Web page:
Review: Hyatt Credit Card From Chase

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When it comes to reward cards, the name of the game is value – in both the initial sign-up bonus and the rewards you’ll receive from spending. If a card charges an annual fee, you should get additional value to offset it.

Many airline credit cards have promised a “free flight,” but as fees and surcharges have gradually been added, those flights are getting a lot less “free.” Fortunately, hotel cards offer an alternative form of travel rewards that can meet – or even exceed – the value of the airline cards.

Chase offers its Hyatt credit card to travelers who want to earn free nights at premium properties and receive all the perks of elite status…


  • Earn two free nights. You receive a sign-up bonus of two free nights at any Hyatt hotel worldwide after your first purchase. Additionally, those who already hold Platinum status in Hyatt’s Gold Passport program will receive two suite upgrade certificates. Those who hold Diamond status will receive two free nights in a suite. Considering that a standard room at some Hyatt properties in Europe can cost more than $1,000, and a suite can cost several times that, this is one of the most valuable credit card sign-up bonuses offered.
  • Receive elite status. You automatically receive Platinum status in Hyatt’s Gold Passport program. This entitles you to receive room upgrades, free Internet service, and late checkouts.
  • Earn points from spending. You earn 1 point per dollar from most purchases, with 3 points per dollar spent at Hyatt properties.
  • Redeem points for free nights. Standard room awards vary from 5,000 to 22,000 points, depending on the hotel category. The real value is in the high-end properties such as the Grand Hyatt in Paris or Milan. Even a suite at their top hotels only requires 33,000 points – a real bargain for a room that can normally cost thousands of dollars.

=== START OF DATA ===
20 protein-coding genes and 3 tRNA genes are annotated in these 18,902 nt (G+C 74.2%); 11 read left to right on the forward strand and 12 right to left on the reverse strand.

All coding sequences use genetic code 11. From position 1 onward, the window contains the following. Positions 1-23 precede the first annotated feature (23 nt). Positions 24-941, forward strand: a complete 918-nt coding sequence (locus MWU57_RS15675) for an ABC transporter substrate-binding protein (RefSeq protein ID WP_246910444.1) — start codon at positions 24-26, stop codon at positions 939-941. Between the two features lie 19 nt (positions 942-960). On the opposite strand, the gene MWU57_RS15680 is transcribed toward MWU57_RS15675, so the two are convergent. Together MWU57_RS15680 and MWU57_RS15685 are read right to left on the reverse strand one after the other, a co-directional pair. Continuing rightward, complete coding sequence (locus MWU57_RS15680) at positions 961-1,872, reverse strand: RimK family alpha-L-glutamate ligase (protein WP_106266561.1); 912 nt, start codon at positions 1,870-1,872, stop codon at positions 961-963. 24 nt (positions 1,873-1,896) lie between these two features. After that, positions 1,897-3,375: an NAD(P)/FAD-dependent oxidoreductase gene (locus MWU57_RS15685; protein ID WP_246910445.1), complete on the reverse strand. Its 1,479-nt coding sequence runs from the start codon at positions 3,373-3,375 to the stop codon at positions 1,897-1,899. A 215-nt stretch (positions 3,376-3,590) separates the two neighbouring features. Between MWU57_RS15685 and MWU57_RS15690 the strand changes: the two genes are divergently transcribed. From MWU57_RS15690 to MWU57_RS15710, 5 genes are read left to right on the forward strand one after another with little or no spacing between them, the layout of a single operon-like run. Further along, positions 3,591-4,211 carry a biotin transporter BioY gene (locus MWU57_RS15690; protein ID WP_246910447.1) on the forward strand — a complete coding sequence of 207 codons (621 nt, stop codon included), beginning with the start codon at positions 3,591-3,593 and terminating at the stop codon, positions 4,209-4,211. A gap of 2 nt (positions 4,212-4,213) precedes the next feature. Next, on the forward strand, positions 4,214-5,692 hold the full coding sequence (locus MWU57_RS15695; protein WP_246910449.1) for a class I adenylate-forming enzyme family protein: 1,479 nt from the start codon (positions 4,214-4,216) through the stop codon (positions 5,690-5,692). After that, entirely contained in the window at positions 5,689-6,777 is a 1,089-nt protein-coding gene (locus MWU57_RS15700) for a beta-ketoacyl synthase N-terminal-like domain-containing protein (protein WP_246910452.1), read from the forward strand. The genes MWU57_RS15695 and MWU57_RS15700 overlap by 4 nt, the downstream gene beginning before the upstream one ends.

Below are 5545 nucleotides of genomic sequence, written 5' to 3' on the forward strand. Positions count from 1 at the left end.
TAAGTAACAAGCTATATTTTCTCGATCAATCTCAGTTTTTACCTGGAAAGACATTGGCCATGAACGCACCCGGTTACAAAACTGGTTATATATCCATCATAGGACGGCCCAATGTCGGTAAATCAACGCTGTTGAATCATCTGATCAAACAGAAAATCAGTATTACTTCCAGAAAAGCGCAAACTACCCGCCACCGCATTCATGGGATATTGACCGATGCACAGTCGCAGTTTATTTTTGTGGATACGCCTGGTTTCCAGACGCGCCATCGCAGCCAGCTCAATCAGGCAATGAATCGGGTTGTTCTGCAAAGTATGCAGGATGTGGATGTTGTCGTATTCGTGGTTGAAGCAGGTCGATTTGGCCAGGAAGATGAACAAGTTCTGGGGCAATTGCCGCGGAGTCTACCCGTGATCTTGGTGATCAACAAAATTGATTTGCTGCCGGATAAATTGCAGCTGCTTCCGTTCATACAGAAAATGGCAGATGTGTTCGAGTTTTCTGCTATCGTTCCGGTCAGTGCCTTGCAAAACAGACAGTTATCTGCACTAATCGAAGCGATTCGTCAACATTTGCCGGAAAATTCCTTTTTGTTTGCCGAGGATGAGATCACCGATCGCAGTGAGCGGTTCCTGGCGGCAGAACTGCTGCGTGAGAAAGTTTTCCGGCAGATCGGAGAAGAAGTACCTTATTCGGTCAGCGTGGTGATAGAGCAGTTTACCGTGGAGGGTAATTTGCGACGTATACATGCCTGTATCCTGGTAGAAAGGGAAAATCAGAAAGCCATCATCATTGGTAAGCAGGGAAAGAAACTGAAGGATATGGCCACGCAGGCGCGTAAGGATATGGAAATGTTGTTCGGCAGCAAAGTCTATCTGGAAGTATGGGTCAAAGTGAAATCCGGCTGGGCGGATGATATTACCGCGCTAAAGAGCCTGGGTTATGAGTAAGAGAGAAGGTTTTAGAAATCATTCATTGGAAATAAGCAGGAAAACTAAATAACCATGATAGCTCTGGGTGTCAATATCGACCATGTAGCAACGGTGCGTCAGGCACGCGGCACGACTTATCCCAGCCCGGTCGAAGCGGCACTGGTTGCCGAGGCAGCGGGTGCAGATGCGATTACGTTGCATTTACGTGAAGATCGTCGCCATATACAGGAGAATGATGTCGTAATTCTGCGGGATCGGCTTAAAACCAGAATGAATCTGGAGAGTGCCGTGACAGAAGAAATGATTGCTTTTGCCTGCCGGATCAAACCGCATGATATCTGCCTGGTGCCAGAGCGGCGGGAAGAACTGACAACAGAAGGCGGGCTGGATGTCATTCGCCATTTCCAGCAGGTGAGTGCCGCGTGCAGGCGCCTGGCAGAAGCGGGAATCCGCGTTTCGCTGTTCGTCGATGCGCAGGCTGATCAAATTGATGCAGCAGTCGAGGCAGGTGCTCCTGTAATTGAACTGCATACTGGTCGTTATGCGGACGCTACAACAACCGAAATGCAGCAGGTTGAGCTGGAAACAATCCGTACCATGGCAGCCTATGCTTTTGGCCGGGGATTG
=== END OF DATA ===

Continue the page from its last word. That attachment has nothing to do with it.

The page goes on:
• International travel features. The Hyatt card has no foreign transaction fees, and it includes an EMV smart chip that will allow your card to be accepted at unattended kiosks in Europe. (See: Why Your Credit Card Might Not Work in Europe)
  • Renewal bonus. Each year upon renewal, you receive a complimentary night’s stay at one of Hyatt’s low-end to mid-range properties. This takes the edge off of the $75 annual fee.


  • Annual fee. There’s a $75 annual fee, and unlike some competitors’ cards, it’s not waived the first year. Even though this card offers tremendous value at sign-up and renewal, some credit card users still draw the line at paying an annual fee.
  • High interest rate. The standard APR is 15.24 percent, which is a lot higher than the credit cards with the lowest interest rates. Anyone who carries a balance on their credit card should always be looking for the lowest interest rate, not the highest rewards.
  • Other redemption options have low value. Hyatt’s Gold Passport program offers redemption options for dining, spa treatments, flights, and car rentals – but none of them offer nearly as much value as the free night stays.

Bottom line

Get it if: You want to earn free nights in luxury hotels around the world.

Forget it if: You’re carrying a balance and need the lowest interest rate.

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